he American Mensa Directory lists 243 members who have indicated that one of their interests is Sherlock Holmes. Not just an interest in reading the Holmes stories, but in analyzing them, comparing them, and in some cases memorizing them.
Although it didn’t occur to me to mention Sherlock when filling out the Mensa form, I should also be on that list. I have read what Holmes scholars call “the Canon”—the complete authoritative text of all the stories, published as a single volume by Doubleday—uncounted times. I have savored those moments at 221b Baker Street when Holmes and Watson listened to another inexplicable narration by one of Sherlock’s clients. I have followed Holmes’ reasoning with admiration (and maybe a modest suspension of disbelief) as he turned over an object in his hands and proceeded to deduce a list of facts about its owner. And I have traveled vicariously with Holmes and Watson as they set off to unravel another skein of cause and effect amid the variegated scenes of Victorian London. In fact, as a teenager I almost joined the flagship of Holmes scholarship societies, the “Baker Street Irregulars.”
At that time, admittance to the Sherlockian elect required taking and passing an examination of some 500 questions about Holmesian minutiæ. “Identify three spaniels mentioned in the Canon.” “For which client did the Master disguise himself as a Nonconformist clergyman?” “What was the title of the painting by Greuze owned by Professor Moriarty?” It is not surprising that true Sherlockians could dredge up such information; one I knew (who was a member of the Irregulars) could recite passages from the Canon by the page. As early as the l950s, a detailed chronology of Holmes’ life had been laboriously worked out and a concordance of the Canon was being circulated in typescript.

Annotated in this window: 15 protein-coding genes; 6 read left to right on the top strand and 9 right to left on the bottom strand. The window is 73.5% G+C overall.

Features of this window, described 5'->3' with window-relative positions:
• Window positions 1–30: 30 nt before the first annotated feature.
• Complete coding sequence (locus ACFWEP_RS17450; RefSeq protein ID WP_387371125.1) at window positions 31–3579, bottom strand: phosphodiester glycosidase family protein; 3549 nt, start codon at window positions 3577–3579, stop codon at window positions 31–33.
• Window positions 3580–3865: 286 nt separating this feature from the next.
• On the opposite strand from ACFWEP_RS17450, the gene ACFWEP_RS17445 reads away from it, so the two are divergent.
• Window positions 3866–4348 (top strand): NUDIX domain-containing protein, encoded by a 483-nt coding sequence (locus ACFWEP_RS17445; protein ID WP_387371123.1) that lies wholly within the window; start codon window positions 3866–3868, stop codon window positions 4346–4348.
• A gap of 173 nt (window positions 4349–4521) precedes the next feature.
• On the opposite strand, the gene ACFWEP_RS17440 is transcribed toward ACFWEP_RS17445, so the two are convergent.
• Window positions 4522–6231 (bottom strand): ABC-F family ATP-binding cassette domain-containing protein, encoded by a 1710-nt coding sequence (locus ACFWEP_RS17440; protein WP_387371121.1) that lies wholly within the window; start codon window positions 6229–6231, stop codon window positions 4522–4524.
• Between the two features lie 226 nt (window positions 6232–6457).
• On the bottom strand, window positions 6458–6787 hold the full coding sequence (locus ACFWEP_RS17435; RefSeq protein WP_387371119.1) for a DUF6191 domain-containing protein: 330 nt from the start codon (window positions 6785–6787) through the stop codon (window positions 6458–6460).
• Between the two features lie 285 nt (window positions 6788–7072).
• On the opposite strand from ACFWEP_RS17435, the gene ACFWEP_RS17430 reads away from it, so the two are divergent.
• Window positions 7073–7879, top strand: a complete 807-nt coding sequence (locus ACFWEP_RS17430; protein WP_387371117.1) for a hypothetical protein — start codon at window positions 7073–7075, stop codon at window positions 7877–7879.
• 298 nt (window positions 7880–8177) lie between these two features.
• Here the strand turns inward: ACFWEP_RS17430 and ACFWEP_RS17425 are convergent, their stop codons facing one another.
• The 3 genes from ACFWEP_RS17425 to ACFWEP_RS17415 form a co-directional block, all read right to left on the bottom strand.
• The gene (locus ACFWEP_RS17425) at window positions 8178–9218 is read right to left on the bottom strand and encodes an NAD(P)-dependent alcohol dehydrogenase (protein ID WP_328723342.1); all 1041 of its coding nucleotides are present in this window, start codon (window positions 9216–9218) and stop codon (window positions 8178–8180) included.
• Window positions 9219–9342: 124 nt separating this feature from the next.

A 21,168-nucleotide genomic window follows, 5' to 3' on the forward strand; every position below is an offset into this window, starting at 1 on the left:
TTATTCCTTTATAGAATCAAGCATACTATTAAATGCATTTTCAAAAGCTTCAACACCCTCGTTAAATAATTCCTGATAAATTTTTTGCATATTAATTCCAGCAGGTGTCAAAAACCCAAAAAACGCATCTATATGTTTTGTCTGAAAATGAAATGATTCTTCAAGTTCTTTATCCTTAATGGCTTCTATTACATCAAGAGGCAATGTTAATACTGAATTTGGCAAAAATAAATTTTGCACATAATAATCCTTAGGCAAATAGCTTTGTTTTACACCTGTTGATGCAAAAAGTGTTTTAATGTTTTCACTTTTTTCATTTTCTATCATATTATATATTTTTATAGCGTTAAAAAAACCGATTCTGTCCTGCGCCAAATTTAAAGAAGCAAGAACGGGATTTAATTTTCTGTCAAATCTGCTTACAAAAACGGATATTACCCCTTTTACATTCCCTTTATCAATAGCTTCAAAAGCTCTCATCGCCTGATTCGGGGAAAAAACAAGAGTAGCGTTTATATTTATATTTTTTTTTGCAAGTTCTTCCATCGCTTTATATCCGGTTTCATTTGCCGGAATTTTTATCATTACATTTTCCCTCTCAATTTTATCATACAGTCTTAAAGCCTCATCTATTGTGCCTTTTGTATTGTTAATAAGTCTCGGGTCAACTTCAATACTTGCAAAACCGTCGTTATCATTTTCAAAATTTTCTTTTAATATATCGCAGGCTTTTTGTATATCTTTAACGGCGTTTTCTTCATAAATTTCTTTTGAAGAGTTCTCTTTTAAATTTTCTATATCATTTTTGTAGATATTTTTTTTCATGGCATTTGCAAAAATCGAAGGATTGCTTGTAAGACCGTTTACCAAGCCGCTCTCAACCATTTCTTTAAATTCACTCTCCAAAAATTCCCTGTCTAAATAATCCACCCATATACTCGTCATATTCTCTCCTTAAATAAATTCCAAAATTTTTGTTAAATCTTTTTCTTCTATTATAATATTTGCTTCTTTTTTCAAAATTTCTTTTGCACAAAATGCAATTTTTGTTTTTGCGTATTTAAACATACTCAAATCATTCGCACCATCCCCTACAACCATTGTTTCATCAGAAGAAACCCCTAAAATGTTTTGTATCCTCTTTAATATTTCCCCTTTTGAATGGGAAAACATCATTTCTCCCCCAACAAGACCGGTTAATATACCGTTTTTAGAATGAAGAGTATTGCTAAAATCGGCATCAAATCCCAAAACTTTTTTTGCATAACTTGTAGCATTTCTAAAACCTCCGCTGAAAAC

Holmes scholarship got a big boost in 1967 with the publication of The Annotated Sherlock Holmes in two volumes, a comprehensive guide and variorum to the Canon. This was followed in 1977 by The Encyclopedia Sherlockiana, compiled over a period of six years by Jack Tracy and published by Doubleday. The Encyclopedia was so successful that it came out in paperback; it is now being remaindered for $3.95, if you are lucky enough to find a bookstore that has it.
The Encyclopedia Sherlockiana is one of those reference books you can read from cover to cover. It answers all the nagging little questions that haunt those familiar with the Canon. What was the “gasogene” that lurked in the corner of 221b Baker street? The book has a description, complete with a cross-section diagram. (For those who can’t wait to know, it was an arrangement of two glass globes, one above the other. In the bottom was pure water, in the top a dry mixture of chemicals that produced carbon dioxide gas. When it was gently tilted, a small quantity of water could be transferred through a central pipe to the top chamber, where it started a reaction that aerated the water in the bottom. The resulting soda was drawn off through a valve). What did Watson mean when he said that Stamford “had been a dresser under me at Bart’s”?